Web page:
Still, the lack of a headphone jack in the case will only turn people off. There’s no explanation given by Microsoft for the change, and no discernible reason this had to happen this year. If we’d seen a dramatic reduction in thickness, that’d be one thing. But it really feels like Microsoft cut the headphone jack from the
My review unit came with the Intel Core i7-1255U, which performed as expected in this device. These U-series chips aren’t Intel’s heavy hitters, in fact, they only have two Performance cores. But for a device of this type, you’ll find this chip to provide plenty of performance, especially if you’re sticking primarily to applications like web browsers, video calls, Office applications, and light photo editing. If you still assume a tablet like this can’t fully replace your laptop, think again.
(single / multi)
(single / multi)
|Surface Pro 9
|1170 / 6518||166||1124 / 7537||4045|
|Dell XPS 13 9315
|1393 / 4,459||333||1379 / 3457||4023|
|Surface Laptop 5 (Core i7-1255U)||1209 / 6391||139||1130 / 7170||4198|
|Asus ZenBook S 13 UM4302 (Ryzen 7 6800U)||1417 / 6854||112||1402 / 8682||5647|
|Surface Pro 8 (Core i7-1185G7)||1296 / 5041||185||1287 / 5431||4169|
|HP Spectre x360 13.5
|1,566 / 7,314||169||1,623 / 5,823||5203|
This isn’t a clean step up from 11th-gen to 12th-gen though. As you can see, single-core performance is down year-over-year. That’s true in both Geekbench 5 and Cinebench R23 — but also shown in the Essentials test in PCMark 10, which tests single-threaded tasks like web browsing, video conferencing, and app start-up time. The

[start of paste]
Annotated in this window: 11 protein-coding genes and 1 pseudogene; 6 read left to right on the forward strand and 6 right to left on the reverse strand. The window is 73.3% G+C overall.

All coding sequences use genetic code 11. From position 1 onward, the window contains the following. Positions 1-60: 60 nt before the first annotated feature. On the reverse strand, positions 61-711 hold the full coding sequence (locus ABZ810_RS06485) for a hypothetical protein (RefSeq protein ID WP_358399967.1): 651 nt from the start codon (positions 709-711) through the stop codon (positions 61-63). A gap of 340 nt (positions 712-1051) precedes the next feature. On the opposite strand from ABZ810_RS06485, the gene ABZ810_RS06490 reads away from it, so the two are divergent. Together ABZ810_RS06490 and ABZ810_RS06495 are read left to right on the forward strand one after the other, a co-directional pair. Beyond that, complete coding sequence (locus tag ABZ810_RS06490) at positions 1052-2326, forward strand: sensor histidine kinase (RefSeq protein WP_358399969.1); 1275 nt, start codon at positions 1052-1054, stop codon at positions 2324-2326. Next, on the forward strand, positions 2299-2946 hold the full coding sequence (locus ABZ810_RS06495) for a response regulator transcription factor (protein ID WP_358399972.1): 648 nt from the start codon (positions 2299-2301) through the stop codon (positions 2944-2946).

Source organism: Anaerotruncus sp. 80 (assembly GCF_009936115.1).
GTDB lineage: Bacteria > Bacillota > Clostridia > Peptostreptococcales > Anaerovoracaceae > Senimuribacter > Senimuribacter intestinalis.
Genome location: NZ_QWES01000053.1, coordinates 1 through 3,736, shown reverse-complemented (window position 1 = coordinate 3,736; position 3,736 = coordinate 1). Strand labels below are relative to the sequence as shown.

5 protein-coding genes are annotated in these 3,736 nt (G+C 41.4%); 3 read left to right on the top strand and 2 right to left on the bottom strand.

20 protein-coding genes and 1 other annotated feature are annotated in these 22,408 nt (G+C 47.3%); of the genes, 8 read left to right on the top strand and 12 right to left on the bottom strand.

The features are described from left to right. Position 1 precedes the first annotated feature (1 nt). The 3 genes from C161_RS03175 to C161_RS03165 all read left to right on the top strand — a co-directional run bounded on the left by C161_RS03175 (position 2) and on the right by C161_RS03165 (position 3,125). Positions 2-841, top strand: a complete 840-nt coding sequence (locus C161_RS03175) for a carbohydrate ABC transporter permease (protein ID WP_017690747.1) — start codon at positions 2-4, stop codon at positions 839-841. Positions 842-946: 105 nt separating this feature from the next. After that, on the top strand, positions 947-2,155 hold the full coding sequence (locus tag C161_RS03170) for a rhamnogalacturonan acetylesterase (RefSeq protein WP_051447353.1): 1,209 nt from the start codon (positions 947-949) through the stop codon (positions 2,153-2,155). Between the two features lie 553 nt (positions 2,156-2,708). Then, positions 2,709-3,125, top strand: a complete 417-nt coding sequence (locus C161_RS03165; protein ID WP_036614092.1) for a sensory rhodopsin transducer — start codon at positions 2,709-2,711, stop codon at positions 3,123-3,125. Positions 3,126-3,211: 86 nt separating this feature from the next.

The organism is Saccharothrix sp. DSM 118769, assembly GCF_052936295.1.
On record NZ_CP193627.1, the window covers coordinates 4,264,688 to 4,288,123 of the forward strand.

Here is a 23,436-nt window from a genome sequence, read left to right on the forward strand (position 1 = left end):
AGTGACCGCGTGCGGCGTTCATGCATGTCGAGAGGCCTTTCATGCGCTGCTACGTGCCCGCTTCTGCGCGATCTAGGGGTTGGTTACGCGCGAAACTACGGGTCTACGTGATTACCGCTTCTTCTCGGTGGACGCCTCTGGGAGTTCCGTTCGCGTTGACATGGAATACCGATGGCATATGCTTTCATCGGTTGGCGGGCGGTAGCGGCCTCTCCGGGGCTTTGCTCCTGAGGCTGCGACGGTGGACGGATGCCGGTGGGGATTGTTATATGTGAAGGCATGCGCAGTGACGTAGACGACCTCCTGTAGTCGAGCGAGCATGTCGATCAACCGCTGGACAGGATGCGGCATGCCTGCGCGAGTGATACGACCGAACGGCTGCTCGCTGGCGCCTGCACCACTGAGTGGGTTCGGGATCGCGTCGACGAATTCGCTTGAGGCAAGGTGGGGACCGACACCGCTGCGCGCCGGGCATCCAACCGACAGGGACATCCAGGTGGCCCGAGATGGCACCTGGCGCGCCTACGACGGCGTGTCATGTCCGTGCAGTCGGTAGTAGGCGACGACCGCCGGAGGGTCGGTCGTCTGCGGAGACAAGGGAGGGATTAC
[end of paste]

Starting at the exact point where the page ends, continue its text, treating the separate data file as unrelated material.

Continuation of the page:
Fortunately, the benefit of Intel’s 12th-gen chips is the extra Efficiency cores — eight in this case. The result is significantly better multi-core performance — up to 28% in Cinebench R23. As a generalization, this means faster performance in applications like the Adobe Creative Suite or Handbrake. But people likely aren’t buying a tablet primarily for those applications, and most of the other
Like performance, the generational jump from Surface Pro 8 to
Again, the SQ3 model should even that out a bit, though I can’t say for sure just yet by how much.
Compared to other thin and light Windows
Choosing between Intel and SQ3
With the two options of Intel and SQ3 side by side, your assumptions about the strengths and weaknesses of these chips probably hold true. The Intel 12th-gen chips are faster, while the ARM-based SQ3 has better battery life. Microsoft admits this itself in its own spec sheets, claiming the SQ3 offers up to four more hours on a single charge — despite using the same 47.7-watt-hour battery.
Why the difference? Well, the SQ3 is the result of Microsoft’s latest collaboration with Qualcomm, built on the Snapdragon 8cx Gen 3. That means it’s a customized chip built for the